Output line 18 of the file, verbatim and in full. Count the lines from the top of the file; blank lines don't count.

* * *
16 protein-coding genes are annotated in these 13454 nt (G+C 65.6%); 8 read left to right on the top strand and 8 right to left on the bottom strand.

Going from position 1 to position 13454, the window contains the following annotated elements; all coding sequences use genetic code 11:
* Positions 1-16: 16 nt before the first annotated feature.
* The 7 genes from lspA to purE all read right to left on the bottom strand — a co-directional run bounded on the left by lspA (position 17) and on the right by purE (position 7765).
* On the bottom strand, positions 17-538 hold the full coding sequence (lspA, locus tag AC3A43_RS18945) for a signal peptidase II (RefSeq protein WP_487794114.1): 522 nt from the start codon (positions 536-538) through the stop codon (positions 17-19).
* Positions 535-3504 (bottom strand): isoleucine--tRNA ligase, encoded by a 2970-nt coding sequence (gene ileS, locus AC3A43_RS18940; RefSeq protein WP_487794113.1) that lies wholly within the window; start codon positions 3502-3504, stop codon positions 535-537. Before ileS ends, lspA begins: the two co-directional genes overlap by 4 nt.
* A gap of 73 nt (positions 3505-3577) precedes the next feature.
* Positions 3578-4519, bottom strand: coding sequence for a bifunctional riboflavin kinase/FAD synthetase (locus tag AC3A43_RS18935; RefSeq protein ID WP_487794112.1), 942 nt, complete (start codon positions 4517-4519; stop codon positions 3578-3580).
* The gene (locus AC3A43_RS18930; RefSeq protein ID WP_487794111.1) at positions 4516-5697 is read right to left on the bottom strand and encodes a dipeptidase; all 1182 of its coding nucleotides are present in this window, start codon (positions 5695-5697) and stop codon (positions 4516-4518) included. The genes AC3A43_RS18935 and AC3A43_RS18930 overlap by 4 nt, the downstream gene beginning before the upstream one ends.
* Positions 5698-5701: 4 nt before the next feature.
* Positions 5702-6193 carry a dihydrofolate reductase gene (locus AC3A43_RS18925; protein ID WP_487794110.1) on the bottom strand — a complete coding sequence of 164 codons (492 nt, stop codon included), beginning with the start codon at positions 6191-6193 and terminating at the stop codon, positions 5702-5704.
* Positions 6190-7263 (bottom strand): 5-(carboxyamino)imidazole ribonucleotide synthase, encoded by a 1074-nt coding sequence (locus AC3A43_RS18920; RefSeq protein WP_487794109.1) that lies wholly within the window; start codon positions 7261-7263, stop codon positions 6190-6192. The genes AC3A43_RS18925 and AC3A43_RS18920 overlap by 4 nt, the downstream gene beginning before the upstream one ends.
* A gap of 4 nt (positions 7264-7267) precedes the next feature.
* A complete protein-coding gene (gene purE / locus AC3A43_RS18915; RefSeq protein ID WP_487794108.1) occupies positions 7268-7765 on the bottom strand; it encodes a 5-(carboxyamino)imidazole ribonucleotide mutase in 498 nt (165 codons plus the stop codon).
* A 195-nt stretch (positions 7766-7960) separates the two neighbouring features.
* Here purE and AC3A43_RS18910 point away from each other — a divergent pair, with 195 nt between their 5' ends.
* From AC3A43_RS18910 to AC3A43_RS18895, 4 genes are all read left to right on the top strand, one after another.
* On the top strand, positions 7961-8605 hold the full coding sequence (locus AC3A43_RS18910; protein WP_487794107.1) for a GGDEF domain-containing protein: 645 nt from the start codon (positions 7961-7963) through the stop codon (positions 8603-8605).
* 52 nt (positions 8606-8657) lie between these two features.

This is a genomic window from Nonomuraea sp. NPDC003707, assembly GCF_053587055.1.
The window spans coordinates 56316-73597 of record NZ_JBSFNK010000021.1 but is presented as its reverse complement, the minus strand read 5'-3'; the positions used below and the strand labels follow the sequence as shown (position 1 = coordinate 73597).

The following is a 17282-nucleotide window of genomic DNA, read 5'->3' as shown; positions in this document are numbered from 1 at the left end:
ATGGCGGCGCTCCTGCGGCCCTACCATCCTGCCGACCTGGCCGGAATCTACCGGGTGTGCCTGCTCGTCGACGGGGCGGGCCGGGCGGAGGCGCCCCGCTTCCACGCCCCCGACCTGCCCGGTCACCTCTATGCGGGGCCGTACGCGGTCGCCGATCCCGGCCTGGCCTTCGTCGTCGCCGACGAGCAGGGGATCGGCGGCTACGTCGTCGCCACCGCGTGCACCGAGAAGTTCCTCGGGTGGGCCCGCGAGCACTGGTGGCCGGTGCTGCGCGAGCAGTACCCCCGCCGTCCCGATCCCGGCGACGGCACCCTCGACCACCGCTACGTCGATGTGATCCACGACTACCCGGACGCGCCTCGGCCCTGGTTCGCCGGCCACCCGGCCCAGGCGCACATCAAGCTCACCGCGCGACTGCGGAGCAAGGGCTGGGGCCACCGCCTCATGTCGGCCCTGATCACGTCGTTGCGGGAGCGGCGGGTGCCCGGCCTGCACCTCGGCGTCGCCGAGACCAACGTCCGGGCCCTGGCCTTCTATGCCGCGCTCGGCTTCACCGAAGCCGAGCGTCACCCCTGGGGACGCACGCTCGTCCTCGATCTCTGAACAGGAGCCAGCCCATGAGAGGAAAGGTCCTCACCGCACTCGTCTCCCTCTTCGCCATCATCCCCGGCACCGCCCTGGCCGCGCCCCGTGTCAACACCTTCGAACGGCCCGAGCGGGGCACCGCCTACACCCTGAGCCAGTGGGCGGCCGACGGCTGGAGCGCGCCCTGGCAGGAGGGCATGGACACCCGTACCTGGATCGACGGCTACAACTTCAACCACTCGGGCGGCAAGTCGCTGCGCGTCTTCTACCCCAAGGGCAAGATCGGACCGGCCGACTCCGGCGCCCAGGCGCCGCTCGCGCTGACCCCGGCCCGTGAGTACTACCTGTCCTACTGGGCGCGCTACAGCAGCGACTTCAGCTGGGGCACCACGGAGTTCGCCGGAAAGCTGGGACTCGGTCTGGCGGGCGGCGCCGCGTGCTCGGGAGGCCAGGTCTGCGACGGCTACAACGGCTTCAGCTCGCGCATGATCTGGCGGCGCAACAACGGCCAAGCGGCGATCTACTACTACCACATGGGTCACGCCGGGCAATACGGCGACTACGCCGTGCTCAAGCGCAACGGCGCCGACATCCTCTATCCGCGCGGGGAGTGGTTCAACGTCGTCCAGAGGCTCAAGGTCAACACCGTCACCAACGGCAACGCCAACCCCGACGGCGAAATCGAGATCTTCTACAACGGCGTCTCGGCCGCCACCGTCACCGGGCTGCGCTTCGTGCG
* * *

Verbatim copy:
* On the top strand, positions 7961-8605 hold the full coding sequence (locus AC3A43_RS18910; protein WP_487794107.1) for a GGDEF domain-containing protein: 645 nt from the start codon (positions 7961-7963) through the stop codon (positions 8603-8605).